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Texas is short thousands of workers at state health facilities

Austin State Hospital is undergoing renovations to add more psychiatric hospital beds for patients in need. But a Houston Chronicle reporter says so much more is needed to help Texans who need mental health care.
Miguel Gutierrez Jr.
State hospitals and state-supported living centers across Texas are short thousands of workers.

State hospitals and state-supported living centers are facing a staffing shortage worsened by the COVID-19 pandemic, which has Texas health officials looking to fill about 3,000 positions.

The Texas Health and Human Services Commission is trying to fill positions in 24 locations across the state, including some in Austin, El Paso, Corpus Christi, Richmond and San Antonio, offering hiring bonuses for certain positions at each site.

"Everybody is trying to get nurses, with COVID and everything else," said Scott Schalchlin, deputy executive commissioner for the agency's Health and Specialty Care System. "We wanted to really focus on how we can get attention drawn to the state-supported living centers and the state hospitals."

State hospitals provide inpatient psychiatric care for children and adults. State-supported living centers offer residential services for people with intellectual and developmental disabilities.

There are certain roles Schalchlin said are crucial to regular health care service. Registered nurses can qualify for $5,000 hiring bonuses, while licensed vocational nurses could receive $3,500. HHSC is also offering hiring bonuses for psychiatric nursing assistants at state hospitals and direct support professionals at state-supported living centers.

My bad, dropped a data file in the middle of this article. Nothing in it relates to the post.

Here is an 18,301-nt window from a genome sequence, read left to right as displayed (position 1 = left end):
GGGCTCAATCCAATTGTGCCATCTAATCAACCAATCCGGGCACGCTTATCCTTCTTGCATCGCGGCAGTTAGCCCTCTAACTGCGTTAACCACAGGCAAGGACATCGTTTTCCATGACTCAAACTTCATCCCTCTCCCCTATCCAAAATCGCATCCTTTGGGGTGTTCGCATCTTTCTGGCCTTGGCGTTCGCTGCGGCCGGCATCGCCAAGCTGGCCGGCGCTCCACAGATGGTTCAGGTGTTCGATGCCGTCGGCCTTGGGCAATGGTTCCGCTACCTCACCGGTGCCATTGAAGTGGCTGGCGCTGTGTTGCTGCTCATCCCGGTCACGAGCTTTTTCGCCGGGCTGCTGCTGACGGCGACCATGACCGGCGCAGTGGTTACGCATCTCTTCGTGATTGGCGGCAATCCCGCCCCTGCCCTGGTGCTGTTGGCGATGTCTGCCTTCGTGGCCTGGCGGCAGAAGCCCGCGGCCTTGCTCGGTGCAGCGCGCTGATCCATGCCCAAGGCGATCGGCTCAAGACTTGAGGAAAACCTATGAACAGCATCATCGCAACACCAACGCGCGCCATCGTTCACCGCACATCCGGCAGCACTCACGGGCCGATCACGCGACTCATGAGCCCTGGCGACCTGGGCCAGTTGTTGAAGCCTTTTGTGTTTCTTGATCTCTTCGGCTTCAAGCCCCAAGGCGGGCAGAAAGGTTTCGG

But, he said, there are vacancies across the board at these 24-hour facilities, including areas such as housekeeping, food services and maintenance.

Though Schalchlin stopped short of calling the shortages a dire situation, he did say the nature of the pandemic meant there was more pressure to fill the roles and treat more Texans.

In the meantime, the agency has hired contract nurses to fill vacancies at state supported living centers — but staff are still stretched thin, Schalchlin said.

"We really want to have staff that are there all the time because the ones that we hire can develop relationships with the other staff, they develop relationships with the people we serve," he said. "You just get a higher quality of services from that rather than just having temporary nurses or temporary staff there."

Becky Fogel, The Texas Newsroom